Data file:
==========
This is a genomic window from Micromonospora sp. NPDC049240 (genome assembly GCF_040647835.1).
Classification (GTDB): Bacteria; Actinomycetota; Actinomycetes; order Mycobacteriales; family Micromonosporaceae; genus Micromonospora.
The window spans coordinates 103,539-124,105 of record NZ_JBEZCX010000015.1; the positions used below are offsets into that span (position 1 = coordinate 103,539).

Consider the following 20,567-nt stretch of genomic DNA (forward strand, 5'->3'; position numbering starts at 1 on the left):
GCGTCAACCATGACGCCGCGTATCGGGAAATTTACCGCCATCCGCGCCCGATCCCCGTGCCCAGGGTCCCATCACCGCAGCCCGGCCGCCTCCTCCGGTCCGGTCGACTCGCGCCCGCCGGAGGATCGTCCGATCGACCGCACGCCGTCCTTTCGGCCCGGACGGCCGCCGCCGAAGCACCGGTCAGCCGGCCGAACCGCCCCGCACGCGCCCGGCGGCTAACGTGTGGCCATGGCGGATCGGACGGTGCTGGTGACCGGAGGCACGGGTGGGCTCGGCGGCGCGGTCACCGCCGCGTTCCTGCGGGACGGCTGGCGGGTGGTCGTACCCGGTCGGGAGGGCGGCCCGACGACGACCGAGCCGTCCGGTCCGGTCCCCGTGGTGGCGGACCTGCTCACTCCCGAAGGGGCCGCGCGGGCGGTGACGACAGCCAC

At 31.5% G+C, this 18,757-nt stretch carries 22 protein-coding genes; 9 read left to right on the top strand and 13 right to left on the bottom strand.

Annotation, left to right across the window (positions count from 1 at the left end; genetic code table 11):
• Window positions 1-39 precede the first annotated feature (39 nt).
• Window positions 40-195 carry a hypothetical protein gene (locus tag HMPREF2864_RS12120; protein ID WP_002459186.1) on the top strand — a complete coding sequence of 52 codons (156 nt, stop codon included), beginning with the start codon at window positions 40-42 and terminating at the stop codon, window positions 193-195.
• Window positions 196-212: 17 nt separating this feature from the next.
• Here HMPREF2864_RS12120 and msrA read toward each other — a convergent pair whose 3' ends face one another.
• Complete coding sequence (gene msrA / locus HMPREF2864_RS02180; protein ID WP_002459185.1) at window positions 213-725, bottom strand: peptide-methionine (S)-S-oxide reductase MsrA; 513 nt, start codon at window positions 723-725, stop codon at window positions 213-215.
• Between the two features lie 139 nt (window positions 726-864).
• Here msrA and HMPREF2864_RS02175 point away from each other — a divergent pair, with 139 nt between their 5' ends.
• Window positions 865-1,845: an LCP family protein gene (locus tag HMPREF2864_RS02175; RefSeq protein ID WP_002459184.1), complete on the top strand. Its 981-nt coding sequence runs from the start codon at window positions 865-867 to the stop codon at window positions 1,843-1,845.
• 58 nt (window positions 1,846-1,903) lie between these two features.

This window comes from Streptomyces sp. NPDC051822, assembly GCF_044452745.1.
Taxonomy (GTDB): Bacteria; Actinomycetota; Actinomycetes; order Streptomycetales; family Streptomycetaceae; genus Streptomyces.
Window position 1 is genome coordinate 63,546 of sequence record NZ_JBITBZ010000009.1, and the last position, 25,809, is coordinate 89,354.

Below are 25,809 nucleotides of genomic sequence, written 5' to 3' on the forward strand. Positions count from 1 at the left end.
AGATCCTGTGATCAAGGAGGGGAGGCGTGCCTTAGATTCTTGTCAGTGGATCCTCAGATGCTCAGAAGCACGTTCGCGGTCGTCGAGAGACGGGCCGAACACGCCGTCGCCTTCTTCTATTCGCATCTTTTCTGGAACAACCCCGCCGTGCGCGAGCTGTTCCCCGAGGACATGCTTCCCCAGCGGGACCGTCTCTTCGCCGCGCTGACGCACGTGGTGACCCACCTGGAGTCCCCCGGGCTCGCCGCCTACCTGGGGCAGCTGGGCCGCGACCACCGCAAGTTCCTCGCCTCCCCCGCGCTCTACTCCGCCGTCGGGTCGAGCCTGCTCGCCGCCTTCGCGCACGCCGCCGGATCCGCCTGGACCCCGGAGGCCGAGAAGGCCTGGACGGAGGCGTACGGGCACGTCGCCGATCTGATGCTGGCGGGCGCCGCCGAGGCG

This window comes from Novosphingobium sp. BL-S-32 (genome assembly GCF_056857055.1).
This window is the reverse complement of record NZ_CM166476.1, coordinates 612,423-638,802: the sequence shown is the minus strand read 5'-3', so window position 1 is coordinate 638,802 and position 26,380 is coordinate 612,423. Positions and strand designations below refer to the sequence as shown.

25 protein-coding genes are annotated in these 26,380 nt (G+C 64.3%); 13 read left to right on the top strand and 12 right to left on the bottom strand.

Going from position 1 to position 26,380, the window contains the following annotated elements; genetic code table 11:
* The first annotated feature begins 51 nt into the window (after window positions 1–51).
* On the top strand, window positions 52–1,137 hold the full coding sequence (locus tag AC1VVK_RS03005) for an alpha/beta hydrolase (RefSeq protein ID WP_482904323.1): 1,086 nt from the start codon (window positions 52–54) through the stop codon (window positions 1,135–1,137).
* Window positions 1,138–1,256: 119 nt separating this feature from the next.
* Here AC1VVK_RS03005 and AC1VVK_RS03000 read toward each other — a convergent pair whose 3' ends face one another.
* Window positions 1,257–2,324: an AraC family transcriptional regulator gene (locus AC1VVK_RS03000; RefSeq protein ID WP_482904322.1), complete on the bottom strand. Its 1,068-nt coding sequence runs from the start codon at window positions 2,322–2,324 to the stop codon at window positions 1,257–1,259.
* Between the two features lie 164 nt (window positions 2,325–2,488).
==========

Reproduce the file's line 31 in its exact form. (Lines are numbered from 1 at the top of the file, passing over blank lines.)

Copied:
* Between the two features lie 164 nt (window positions 2,325–2,488).